Housed in decrepit former army barracks and in constant need of more cash, a group of its students went on a fundraising tour of northern states in 1871. The group had trained for several years and toured locally with some success but it was felt that performances for more liberal—and well-to-do—audiences in the North would be more productive.Fisk Jubilee Singers, 1875," courtesy of Wikimedia Commons.)
The tour was a do-or-die gamble: Arranging the tour took all the resources that Fisk University had left, so that failure of the tour could well mean closure of the school. At first, response to the group was tepid among white audiences: While their performances were techically superior, their repertoire was conventional popular music and failed to resonate. However, it was noticed that audiences responded well to pieces derived from so-called plantation songs. Performances were rearranged to feature these pieces and the group was christened "The Jubilee Singers" in November, a reference to the Jewish year of jubilee or emancipation, not to mention its general association with celebration of significant events. The troupe considered this name dignified and it struck a chord with the public as well.("Steal away to Jesus," often first in programs of the Fisk Jubilee Singers. Courtesy of the Barbershop Harmony Society.)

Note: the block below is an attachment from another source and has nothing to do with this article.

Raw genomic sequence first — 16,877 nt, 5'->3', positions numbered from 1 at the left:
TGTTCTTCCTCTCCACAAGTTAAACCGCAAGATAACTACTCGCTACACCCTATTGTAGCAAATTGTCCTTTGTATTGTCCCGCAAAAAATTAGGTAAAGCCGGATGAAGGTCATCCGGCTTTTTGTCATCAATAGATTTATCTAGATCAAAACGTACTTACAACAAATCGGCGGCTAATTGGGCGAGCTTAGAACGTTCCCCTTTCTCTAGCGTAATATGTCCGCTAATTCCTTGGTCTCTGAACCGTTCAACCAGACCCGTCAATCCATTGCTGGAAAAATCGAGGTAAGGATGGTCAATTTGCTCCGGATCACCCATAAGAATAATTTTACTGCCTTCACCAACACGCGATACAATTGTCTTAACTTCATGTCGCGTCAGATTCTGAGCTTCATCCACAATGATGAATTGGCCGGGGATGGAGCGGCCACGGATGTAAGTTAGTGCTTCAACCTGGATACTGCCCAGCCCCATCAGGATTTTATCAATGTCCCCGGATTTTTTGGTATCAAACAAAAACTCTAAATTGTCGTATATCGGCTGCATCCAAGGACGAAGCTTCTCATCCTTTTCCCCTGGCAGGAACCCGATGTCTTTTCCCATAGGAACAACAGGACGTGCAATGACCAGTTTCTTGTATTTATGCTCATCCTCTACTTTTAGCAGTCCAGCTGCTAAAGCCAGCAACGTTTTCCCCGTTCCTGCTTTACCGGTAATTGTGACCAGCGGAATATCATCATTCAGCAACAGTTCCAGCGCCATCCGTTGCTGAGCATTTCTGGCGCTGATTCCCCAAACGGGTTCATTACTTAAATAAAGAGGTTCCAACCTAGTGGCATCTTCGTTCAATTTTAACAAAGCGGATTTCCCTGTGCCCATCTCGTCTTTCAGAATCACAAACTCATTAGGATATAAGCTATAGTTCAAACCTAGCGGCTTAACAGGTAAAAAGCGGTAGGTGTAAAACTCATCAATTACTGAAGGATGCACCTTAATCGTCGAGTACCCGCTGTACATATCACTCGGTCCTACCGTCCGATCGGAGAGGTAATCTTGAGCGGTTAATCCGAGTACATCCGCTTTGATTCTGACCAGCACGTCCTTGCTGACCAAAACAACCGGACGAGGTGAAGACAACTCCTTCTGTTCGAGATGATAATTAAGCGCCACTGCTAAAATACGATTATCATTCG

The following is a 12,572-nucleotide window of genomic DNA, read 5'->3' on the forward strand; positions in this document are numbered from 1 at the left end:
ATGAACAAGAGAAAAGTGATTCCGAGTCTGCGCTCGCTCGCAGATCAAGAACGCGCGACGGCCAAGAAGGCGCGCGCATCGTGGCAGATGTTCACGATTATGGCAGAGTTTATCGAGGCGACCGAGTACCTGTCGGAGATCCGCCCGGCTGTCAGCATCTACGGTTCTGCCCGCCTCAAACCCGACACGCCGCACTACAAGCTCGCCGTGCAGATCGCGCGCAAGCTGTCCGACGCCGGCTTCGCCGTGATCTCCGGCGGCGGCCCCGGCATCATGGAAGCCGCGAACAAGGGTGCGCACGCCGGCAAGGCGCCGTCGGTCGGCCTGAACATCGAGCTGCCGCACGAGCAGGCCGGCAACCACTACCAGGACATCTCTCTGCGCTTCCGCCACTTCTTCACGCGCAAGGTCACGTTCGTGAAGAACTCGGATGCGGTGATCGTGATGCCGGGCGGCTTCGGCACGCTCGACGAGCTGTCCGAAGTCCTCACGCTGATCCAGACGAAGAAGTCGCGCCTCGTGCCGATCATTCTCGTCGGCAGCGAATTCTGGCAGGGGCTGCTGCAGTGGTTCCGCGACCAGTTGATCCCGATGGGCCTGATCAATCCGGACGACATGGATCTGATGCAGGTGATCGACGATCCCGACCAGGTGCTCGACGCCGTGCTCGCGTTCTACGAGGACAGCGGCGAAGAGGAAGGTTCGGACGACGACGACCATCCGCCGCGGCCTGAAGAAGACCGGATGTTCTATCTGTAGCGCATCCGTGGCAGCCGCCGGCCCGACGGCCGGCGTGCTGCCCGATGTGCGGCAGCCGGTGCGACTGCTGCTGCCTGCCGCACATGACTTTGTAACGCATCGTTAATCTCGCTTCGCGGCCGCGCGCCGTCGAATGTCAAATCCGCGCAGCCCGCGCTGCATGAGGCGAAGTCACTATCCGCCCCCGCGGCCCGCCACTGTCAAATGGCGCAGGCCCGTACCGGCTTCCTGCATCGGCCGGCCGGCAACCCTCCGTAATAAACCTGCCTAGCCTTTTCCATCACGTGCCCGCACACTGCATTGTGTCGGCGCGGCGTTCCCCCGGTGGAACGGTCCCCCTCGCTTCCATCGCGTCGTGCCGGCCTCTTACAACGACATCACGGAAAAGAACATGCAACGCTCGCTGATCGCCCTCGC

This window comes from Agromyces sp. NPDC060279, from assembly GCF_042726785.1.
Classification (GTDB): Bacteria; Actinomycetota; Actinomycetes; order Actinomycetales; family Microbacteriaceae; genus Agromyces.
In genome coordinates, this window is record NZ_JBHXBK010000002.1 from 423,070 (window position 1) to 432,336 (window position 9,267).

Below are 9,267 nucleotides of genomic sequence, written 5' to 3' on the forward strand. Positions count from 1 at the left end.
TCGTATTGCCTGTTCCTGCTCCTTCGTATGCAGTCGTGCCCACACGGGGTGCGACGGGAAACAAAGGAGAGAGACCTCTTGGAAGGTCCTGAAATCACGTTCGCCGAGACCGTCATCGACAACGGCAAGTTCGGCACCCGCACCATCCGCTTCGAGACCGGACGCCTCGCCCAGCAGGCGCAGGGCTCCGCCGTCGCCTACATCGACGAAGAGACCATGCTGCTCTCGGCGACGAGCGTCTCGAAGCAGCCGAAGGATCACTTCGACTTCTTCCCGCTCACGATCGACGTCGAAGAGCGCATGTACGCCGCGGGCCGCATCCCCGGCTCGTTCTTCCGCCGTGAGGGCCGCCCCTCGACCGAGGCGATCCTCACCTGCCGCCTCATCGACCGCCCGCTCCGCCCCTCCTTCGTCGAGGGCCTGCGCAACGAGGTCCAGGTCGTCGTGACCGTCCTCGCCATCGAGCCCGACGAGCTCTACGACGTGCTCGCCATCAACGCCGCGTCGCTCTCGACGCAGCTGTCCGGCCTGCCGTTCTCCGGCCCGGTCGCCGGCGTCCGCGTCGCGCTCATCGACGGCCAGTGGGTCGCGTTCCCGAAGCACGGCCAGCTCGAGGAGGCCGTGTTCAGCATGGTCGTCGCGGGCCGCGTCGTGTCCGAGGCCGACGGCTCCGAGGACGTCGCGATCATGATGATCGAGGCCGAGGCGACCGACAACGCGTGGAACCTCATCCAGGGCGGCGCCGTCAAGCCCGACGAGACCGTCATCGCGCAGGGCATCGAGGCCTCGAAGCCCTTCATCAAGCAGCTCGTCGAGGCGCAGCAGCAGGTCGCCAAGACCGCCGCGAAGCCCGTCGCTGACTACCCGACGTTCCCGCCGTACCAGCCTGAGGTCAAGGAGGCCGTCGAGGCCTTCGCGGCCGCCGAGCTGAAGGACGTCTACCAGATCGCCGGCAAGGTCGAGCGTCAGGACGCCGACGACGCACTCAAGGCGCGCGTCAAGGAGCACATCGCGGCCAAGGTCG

The Jubilee singing phenomenon was born! By the end of 1872, the Fisk Jubilee Singers had featured at the World Peace Festival in Boston and sung for President Grant at the White House. Signature numbers such as "Roll Jordan, roll," "Steal away to Jesus," "Swing low, sweet chariot" became known to all. The tour raised $20,000 for a new building. In 1873, the troupe began a European tour.("Roll, Jordan roll," from Twelve years a slave, 2013.)
Given this kind of success, it is no surprise that many Jubilee singers followed in the wake of the Fisk troupe. Many groups, such as the O'Banyoun Jubilee Singers, followed the Fisk model and sang spirituals arranged for performance in concerts to passive audiences. Others incorporated spirituals into other forms of entertainment. For example, they soon found their way into performances of Uncle Tom's Cabin, set on plantations in the antebellum south. In these shows, spirituals were presented in a traditional mode where everyone present (on stage) sang together, more like hymns sung in church by the congregation rather than by the choir only. Of course, spirituals were also incorporated into variety acts and minstrel shows, where parodies or comic pieces, such as "Oh, dem golden slippers," were performed.
Jubilee singers did not take long to get to Guelph. The ad below appears in the Mercury (13 Feb. 1878):minstrel shows in which black people were portrayed and mocked by white people in blackface, the ad assures readers that the proposition in a Jubilee concert involved no imposture—it was the real deal.
As Graham (2018, pp. 249–250) comments, formal Jubilee concerts offerred white audiences an apparently direct connection with black performers: